74 As the basic regulation confers on the Commission a certain discretion in fixing the amount of the aid, it is impossible to determine with certainty what the impact on the amount of the aid would have been had the price paid to Chinese tomato producers been taken into account. Article 4(1) [of the basic regulation] does not provide that the production aid must be equal to the difference between the minimum price paid to the producer in the Community and the price of the raw material in the main producing and exporting third countries. It merely fixes an upper limit.
75 Inthat regard, it should be observed that the fact that the Commission may in the past have fixed the amount of the aid at a level which precisely reflected the difference between the minimum amount paid to the producer in the Community and the price of the raw material in the main producing and exporting third countries did not in any way require it to maintain the aid at that level. It would even be contrary to the letter and the purpose of the basic regulation for the Commission not to take account of developments in the situation of international markets and possibly thereby make the disposal of the Community product more difficult.
76 _ The applicants cannot therefore rely on a right to a maximum aid equivalent to the difference between the minimum price paid to the producer in the Community and the price of the raw material in the main third countries after the Chinese prices had been taken into account.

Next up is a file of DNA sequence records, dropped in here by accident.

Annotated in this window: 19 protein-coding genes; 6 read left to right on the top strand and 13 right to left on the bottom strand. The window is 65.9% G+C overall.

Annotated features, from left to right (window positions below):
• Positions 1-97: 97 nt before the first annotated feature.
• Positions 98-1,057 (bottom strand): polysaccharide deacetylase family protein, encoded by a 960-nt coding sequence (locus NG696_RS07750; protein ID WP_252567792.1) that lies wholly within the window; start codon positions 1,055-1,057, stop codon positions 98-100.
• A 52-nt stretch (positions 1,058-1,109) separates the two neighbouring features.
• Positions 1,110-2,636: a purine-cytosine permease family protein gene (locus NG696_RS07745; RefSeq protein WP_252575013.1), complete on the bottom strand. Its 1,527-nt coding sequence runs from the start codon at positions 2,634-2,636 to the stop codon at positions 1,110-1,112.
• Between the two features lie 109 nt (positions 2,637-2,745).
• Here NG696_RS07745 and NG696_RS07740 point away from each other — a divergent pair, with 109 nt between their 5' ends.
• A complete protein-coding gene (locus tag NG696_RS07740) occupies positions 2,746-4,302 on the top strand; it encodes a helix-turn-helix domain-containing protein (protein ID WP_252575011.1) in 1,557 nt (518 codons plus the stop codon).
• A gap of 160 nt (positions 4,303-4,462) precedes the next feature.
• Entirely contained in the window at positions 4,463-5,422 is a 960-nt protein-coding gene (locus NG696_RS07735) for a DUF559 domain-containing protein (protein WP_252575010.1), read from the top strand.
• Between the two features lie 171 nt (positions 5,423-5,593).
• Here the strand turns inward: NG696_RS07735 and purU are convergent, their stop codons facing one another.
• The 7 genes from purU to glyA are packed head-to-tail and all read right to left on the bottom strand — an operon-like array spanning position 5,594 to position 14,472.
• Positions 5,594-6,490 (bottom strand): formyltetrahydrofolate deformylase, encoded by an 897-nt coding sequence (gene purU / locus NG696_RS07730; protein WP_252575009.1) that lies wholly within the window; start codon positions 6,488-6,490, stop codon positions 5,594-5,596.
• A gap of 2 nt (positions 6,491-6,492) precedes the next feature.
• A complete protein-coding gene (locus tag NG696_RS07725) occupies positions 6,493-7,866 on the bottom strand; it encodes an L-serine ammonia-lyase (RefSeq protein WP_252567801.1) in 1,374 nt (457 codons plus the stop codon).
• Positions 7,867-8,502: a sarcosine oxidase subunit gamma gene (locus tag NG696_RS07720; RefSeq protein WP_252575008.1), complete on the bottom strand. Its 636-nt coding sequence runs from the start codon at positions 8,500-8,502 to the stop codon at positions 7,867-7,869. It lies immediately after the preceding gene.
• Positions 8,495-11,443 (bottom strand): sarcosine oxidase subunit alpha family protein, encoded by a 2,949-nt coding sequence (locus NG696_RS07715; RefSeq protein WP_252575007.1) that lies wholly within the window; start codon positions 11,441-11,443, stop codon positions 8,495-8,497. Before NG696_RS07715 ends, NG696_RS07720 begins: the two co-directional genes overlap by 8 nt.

77 Accordingly, the damage calculated by the applicants and set out in the table in Annex A.27 to the application cannot be certain.”
Taking the view that all conditions for the establishment of the non-contractual liability of the Community had not been met, the Court of First Instance dismissed the action.
Forms of order sought and the procedure before the Court of Justice
The applicants claim that the Court should:
- set aside in part the contested judgment in so far as it held that the damage was not specific and dismissed the application;
and, in a new decision,
- principally, find that the conditions for the establishment of the non-contractual liability of the Commission are satisfied in the present case, order the Commission to pay the balance of the production aid to each of the appellant companies together with interest at rates to be fixed by the Court of Justice with effect from 12 July 2000 - or, in the alternative, from 13 July 2000 or, in the further alternative, from 16 July 2000 - up to the date on which payment is actually made; and order the Commission to pay all of the costs in both sets of proceedings including those incurred by the appellants;